Ian Anderson 5 p.m., Sept. 30
Birds, bees & oysters are out at Brooklyn Girl
Exemplary spring fare and a new oyster bar in Mission Hills
Last month, I was asked by U-T San Diego for my idea of a perfect spring meal. I noted lamb as the quintessential springtime protein and made mention of peas, morel mushrooms and fiddlehead ferns, including a note that the latter can be very hard to find. Little did I know then that, just weeks later I’d be digging into a dinner including a plate of pickled spring veg featuring this lovely but rare gem as well as an earthy pea soup, a halibut dish adorned with deliciously meaty morels, and Colorado lamb sirloin with pea and fava bean risotto.
The site of this archetypal spring ensemble was Brooklyn Girl (4033 Goldfinch Street, Mission Hills). I was there to preview some upcoming dishes and left impressed with chef Colin Murray’s smart and extensive use of the season’s best. The lamb was tender and made extra tasty with a puree of salsify, a sweet, earthen vegetable that isn’t utilized nearly enough by local chefs.
The halibut was moist, flaky, and seared to golden brown perfection, but even with that precision, the morels and a creamy, acidic pickled ramp butter sauce were the stars of the show. Then there was that vibrant pickle plate with fiddleheads, ramps, and multiple varieties of radishes and turnips. It was a stunning example of just how poignant and influential seasonal vegetables can be in the spring when used fresh and intelligently.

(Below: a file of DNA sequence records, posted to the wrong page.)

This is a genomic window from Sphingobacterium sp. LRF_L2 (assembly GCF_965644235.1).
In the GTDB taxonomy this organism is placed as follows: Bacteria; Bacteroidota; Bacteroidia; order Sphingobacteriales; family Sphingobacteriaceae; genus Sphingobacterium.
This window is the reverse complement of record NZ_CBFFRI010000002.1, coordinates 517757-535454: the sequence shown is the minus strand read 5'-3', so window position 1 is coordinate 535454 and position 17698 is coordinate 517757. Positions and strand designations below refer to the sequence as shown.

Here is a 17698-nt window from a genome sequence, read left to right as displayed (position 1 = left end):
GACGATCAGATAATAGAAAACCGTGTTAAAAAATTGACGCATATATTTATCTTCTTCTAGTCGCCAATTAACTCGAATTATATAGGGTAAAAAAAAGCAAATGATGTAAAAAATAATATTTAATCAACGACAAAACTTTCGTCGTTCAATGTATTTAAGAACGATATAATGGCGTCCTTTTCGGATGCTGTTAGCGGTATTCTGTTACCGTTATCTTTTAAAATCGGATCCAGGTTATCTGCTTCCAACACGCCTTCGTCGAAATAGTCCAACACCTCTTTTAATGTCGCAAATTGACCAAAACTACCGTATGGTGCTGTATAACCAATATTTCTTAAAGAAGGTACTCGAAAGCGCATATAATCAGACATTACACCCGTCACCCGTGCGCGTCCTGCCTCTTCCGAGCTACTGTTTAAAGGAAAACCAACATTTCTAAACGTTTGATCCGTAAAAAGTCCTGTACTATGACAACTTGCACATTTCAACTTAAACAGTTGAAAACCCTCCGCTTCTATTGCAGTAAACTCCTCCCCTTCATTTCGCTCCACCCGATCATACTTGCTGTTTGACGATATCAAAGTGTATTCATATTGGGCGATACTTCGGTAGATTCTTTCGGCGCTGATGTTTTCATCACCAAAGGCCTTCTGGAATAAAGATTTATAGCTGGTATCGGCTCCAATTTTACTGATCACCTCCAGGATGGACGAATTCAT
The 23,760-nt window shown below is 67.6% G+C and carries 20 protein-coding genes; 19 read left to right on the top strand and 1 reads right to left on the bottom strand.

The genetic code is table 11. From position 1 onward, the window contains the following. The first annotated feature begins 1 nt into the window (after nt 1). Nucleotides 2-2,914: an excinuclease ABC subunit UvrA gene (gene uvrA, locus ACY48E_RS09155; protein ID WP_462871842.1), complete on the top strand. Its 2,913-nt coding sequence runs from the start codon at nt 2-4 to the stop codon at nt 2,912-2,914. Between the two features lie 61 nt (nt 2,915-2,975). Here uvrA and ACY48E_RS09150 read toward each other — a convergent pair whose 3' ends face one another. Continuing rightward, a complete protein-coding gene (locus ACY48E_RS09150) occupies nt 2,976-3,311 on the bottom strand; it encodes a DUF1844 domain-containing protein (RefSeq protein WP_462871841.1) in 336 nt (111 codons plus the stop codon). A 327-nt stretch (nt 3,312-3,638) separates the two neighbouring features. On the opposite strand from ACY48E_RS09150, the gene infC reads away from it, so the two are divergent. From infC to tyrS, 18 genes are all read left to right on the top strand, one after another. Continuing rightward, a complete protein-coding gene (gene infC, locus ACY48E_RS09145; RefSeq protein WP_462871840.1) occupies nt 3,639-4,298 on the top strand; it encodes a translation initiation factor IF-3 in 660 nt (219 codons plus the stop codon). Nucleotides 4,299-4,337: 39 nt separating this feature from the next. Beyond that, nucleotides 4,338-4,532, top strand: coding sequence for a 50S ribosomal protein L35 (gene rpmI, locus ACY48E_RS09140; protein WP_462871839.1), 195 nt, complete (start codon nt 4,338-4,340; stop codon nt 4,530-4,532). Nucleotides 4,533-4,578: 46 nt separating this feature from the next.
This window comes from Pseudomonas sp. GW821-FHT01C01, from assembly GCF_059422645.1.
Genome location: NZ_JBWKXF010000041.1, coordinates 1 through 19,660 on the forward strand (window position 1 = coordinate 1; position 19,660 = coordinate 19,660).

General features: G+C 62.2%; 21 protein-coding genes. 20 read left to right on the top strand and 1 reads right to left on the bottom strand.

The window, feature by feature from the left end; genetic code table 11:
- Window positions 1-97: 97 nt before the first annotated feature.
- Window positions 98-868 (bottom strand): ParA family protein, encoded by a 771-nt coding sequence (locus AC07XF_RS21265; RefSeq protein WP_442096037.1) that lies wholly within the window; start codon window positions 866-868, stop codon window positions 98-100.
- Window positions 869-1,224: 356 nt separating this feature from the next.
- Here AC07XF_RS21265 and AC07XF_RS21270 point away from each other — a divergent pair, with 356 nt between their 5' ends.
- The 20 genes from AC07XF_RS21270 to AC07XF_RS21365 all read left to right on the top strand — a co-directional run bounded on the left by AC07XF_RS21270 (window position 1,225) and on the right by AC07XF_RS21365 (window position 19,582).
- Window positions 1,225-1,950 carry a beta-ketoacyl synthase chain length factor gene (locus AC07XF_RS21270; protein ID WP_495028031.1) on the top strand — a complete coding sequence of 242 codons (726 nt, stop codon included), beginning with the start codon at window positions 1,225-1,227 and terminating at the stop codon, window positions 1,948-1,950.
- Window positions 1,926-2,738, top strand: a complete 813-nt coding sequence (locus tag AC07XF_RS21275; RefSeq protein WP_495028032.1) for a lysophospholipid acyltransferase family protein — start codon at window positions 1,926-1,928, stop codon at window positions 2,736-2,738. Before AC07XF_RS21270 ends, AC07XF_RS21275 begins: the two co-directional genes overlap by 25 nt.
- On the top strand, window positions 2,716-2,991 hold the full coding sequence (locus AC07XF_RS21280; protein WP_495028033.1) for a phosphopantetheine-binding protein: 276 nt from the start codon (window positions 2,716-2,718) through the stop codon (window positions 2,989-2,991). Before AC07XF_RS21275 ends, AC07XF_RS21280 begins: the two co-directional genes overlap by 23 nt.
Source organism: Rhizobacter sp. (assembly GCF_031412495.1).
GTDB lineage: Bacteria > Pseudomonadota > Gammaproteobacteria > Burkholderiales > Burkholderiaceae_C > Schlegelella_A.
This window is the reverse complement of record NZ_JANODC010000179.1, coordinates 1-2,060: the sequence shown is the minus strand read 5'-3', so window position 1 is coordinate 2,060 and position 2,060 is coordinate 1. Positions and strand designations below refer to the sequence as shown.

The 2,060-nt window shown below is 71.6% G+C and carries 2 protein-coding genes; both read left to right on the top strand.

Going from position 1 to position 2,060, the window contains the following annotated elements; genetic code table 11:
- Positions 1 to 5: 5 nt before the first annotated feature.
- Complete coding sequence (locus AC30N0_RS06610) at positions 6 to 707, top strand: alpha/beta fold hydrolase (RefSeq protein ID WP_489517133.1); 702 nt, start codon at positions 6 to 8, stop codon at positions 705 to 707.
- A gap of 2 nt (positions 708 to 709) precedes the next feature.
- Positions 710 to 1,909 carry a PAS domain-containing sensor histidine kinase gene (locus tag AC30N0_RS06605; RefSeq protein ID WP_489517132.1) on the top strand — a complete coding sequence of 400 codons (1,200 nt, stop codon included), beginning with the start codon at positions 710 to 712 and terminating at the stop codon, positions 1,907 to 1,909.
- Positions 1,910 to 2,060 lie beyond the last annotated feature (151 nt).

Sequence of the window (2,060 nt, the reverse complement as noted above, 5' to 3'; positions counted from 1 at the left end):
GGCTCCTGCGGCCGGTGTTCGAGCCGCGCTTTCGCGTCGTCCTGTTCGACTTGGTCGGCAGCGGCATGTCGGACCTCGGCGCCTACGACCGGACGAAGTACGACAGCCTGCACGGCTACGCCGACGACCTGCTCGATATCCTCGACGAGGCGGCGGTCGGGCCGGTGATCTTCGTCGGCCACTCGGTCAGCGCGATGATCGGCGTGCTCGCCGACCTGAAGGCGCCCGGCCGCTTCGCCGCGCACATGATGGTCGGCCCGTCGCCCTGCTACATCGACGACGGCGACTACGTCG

The night I was there marked the test run of Brooklyn Girl’s new oyster bar, which has been installed in place of the restaurant’s former pantry/take-away area. The bar will offer three varieties each of East and West Coast oysters, clams, dueling lobster rolls (Murray’s mayo-adorned traditional version plus a drawn butter-dressed style owner Victoria McGeath is a fan of), a spicy seafood stew and New England-style clam chowder that have been on the restaurant’s regular menu for awhile.
There will also be warm shellfish preparations including green lip New Zealand mussels coated in a buttered, baked mix of breadcrumbs, almonds and garlic; Clams casino; and a dish called Oysters “Roc-a-Fella.” That’s a misnomer. The only similarity the dish has to Oysters Rockefeller is that it features baked oysters. But these bivalves are topped in a delicious, spicy mixture of cream cheese, chilies, breadcrumbs, and Murray’s soft and delicious house-made chorizo sausage. It’s the best from the new bar so far.
With such exemplary seasonal fare and the brand new seafood options, there’s plenty of good reason to make a side trip to Brooklyn. Girl, that is.
More like this:
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- Downtown: Nose to the phos at Pho Xpress — Jan. 30, 2013
- Buck-a-shuck for oysters at Spike Africa’s, downtown — Jan. 27, 2013
- 25 Forty on Thursdays — Jan. 25, 2013